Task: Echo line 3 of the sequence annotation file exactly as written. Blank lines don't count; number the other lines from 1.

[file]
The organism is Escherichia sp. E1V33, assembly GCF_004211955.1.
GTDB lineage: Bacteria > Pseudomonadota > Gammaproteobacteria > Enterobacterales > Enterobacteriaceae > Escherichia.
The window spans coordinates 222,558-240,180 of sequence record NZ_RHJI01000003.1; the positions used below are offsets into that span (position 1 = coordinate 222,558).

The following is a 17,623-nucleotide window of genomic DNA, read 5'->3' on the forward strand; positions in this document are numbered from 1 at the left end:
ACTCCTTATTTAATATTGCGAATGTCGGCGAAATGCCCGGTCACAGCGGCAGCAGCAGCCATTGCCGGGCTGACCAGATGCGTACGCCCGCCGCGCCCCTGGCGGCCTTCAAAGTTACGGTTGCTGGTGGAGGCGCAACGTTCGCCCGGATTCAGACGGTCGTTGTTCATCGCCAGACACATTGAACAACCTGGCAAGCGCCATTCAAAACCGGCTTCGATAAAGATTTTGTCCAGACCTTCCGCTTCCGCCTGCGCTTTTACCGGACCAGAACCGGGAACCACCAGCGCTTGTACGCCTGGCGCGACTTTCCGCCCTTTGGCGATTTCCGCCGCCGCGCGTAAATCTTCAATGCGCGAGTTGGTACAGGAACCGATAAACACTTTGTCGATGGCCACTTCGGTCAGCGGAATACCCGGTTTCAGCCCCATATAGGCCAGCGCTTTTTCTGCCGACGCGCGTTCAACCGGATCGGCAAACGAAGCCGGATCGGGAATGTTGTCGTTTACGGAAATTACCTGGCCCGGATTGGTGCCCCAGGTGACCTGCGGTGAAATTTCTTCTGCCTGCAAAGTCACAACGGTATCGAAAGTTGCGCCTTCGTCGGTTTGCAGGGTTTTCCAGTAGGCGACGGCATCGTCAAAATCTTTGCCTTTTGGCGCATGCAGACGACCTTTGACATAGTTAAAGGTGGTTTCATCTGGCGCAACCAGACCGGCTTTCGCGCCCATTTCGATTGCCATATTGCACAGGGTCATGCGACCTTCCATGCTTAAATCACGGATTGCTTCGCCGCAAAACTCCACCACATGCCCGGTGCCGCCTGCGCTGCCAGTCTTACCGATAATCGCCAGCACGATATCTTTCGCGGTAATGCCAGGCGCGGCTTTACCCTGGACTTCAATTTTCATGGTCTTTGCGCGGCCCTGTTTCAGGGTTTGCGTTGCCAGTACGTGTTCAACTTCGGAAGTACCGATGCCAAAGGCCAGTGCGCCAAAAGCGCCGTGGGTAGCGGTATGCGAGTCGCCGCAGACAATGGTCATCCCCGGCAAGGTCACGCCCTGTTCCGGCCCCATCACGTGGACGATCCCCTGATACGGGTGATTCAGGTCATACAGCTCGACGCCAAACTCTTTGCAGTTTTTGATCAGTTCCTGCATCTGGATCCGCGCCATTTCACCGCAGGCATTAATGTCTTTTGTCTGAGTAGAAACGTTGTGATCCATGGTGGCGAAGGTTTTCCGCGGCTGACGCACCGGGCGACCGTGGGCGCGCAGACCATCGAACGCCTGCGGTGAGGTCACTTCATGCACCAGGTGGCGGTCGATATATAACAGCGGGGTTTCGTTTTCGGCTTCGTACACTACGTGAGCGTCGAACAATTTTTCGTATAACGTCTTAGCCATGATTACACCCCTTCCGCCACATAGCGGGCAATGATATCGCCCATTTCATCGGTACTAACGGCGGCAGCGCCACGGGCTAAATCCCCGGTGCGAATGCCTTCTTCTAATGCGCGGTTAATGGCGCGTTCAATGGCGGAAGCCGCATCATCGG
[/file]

The window spans coordinates 222,558-240,180 of sequence record NZ_RHJI01000003.1; the positions used below are offsets into that span (position 1 = coordinate 222,558).